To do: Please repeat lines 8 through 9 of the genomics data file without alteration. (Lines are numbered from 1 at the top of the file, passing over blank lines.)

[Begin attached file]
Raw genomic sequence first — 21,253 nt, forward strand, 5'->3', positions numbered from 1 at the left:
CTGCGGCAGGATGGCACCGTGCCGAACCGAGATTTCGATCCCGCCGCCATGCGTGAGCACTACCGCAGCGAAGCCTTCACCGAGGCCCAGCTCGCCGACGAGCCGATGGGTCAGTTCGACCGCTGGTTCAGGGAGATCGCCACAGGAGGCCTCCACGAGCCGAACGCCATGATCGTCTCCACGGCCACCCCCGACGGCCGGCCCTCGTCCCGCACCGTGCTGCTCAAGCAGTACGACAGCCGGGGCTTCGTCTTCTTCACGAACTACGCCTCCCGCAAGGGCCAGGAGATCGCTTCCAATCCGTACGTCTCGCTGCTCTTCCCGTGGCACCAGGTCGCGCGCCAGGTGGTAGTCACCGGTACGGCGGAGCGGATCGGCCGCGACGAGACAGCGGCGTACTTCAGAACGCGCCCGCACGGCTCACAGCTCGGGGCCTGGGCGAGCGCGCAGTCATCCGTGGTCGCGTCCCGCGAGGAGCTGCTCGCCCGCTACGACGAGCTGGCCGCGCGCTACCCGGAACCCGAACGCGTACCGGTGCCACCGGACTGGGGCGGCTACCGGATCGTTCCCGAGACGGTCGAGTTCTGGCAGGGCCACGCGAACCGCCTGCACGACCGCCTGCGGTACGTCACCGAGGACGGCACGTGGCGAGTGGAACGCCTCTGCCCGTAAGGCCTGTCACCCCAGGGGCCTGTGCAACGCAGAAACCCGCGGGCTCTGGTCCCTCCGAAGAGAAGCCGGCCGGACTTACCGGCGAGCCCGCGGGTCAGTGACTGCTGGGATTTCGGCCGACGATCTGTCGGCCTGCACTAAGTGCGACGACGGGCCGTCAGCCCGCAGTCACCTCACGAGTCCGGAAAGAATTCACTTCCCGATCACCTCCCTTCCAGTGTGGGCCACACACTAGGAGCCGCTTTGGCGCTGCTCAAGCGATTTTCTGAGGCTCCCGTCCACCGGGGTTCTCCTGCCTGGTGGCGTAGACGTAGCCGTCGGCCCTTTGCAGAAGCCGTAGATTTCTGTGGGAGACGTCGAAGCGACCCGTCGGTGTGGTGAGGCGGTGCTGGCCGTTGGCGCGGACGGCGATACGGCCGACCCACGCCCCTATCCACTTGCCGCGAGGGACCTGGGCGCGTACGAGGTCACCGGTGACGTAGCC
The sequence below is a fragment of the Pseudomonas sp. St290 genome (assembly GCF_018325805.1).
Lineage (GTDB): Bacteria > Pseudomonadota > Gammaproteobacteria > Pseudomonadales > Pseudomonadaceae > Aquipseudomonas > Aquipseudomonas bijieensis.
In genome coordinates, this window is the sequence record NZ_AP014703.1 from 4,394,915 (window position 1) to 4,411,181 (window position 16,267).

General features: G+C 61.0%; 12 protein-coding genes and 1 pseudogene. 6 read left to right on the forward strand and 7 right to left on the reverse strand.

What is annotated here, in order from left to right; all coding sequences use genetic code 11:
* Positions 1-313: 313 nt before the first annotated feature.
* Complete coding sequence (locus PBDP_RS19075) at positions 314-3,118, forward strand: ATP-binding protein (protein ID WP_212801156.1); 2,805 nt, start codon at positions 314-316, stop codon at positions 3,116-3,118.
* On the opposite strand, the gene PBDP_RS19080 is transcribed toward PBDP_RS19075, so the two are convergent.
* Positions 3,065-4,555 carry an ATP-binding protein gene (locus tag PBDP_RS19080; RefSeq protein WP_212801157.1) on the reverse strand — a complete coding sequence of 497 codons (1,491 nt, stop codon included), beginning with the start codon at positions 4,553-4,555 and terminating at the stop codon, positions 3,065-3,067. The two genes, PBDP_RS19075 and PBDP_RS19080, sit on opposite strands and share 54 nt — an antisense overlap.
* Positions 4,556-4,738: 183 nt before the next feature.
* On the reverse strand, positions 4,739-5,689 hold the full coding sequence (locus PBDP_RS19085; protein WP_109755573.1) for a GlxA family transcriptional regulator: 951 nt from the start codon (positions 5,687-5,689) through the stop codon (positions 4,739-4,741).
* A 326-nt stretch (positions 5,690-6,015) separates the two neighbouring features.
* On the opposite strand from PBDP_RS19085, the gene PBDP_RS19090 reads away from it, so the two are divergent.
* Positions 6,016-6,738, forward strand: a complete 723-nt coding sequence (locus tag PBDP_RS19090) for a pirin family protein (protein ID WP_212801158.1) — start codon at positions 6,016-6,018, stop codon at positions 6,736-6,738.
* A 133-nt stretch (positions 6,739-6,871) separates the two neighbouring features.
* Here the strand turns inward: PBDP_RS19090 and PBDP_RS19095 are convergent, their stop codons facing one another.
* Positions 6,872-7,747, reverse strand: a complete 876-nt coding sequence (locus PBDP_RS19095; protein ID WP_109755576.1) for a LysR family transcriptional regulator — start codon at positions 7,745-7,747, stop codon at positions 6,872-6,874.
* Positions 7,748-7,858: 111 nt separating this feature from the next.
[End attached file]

* Positions 1-313: 313 nt before the first annotated feature.
* Complete coding sequence (locus PBDP_RS19075) at positions 314-3,118, forward strand: ATP-binding protein (protein ID WP_212801156.1); 2,805 nt, start codon at positions 314-316, stop codon at positions 3,116-3,118.